Wow!

That is the only word I could use to encapsulate the entire gamut of emotions I felt while watching Transformers. Wow. 🙂  I guess this is what long waits make of  a person.  You begin to lose your capacity for sensible talk. Haha.

“A really fun, explosive, outrageous, fantastical joyride” is how Shia LaBeouf describes this movie.  And it is.  It’s a joyride I can never have enough of.  So I’m going to watch it again on Saturday.  And I promise, I’ll be able to give you a more objective review then.  Suffice it to say for now that I was hooked the very second it started.  And the effects!  Don’t even get me started on that.  🙂

—–

Speaking of explosions, have you read what North Korea recently threatened US with? It warned that it would retaliate with a “nuclear fire shower” if it is attacked (or if it thinks it is being attacked, methinks).  It warned further that it would expand its nuclear arsenal and strengthen it.  First casualty would logically be South Korea, and who knows what the next target would be.

A nuclear fire shower?  What exactly does that mean?

I can’t imagine how one country could use all its resources to prop up its weaponry when its very people are dying of hunger and what-have-you.  Where is the logic in that?  Kind of reminds me of one scene in the Transformers movie where Optimus explained why he isn’t sharing their technology with mankind.  He said he has already seen what we humans are capable of doing to each other.  Any advancement in weaponry or technology in general would then only worsen things.

—–

I just finished reading Cyril Aydon’s A Brief History of Mankind. For history buffs like me, it is a good read as everything is laid out in simple narrative.  It is more concerned about the connection of one event to another and how one change flows and forks into even greater changes rather than an entire assortment of overwhelming dates, names and arguments.  It is a good overview of what has happened to our world and our society and what may lie ahead of us.

In the last pages, it talks about dying languages.  It says that the number of languages are now going down faster than it has ever been.  At present, there are about 6000 different languages worldwide though many are spoken by a small number of people with less chances of being transitioned to the younger generation.  One startling statement there is that on the average, a language is lost somewhere in the world, every other week.

Will there come a time when the language we speak is only English? Chinese? Spanish?  What do you think?

Locally, we encounter such issues too. Take the case of Pangasinan, the language back in our hometown.  It too, is being drawn into the quicksand of nothingness. This is reflected by the current state of Pangasinan literature. In an Inquirer article today, Santiago Villafania (one of Pangasinan’s poets) shared that “with a population of 2.65 million, half of whom are Pangasinan-speaking, the province has only three short story writers, two novelists, six poets and one essayist. Only three of them have published books in the last six years.”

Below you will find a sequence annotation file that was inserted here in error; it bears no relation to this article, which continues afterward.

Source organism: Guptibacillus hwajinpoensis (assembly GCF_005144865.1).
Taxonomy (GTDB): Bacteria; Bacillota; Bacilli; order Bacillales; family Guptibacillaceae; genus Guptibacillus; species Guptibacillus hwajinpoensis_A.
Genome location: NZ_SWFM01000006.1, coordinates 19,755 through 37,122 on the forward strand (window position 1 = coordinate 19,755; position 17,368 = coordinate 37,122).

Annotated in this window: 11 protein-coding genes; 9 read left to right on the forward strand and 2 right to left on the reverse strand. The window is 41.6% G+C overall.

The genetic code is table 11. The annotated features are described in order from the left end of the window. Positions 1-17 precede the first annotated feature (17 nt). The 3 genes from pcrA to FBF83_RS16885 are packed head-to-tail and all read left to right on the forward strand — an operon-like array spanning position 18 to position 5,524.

Presented that way, I could only grimace at how pathetic that sounds.  But I wouldn’t be the first one to cast the stone.  When we moved from Pangasinan to Manila as I was about to start college, I began to use Tagalog more often.  I would only speak Pangasinan when in the company of my high school friends and some other relatives.  Recently, it became more challenging to speak straight Pangasinan such that I would often interpose it with either Tagalog or English.  And my vocabulary has been truncated into expletives and simple, conversational words.

How should we go about this?  As the world becomes smaller and smaller, as we move into what other people call a global village, everything seems to move to the direction of a “global language” as well. Shall we take this dying of languages an inevitable happening?

Language is there for us to communicate and to understand.  If there are more language players in let’s say English, then the purpose of the original language is still preserved.  So is fighting to preserve a certain language just a function of sentimentality then? Probably.  It all the more drives home the fact that save for some major languages, most will become relics of our past. Sad.

Ang heavy. Iba naman.

—–

Joke Revivals

Anong sabi ni 8 kay 0? – “Pare, mag-belt ka naman.” E ano naman ang ganting tanong ni 0 kay 8? – “Ang sikip naman ng belt mo.”

Anong sabi ni 7 kay 1? – “Anorexic ka ba?”  Ano naman ang ganting tanong ni 1 kay 7? – “Mahangin ba sa labas?”

Hahaha.  Ako <—– Bangag. 🙂

Advertisements

~ by moonsparks on June 26, 2009.

2 Responses to “Wow!”

  1. woot! explosive ang post na ito!
    hehe
    salamat sa pagbisita sa aking blog. apir!

Leave a Reply

Fill in your details below or click an icon to log in:

WordPress.com Logo

You are commenting using your WordPress.com account. Log Out / Change )

Twitter picture

You are commenting using your Twitter account. Log Out / Change )

Facebook photo

You are commenting using your Facebook account. Log Out / Change )

Google+ photo

You are commenting using your Google+ account. Log Out / Change )

Connecting to %s

 
%d bloggers like this: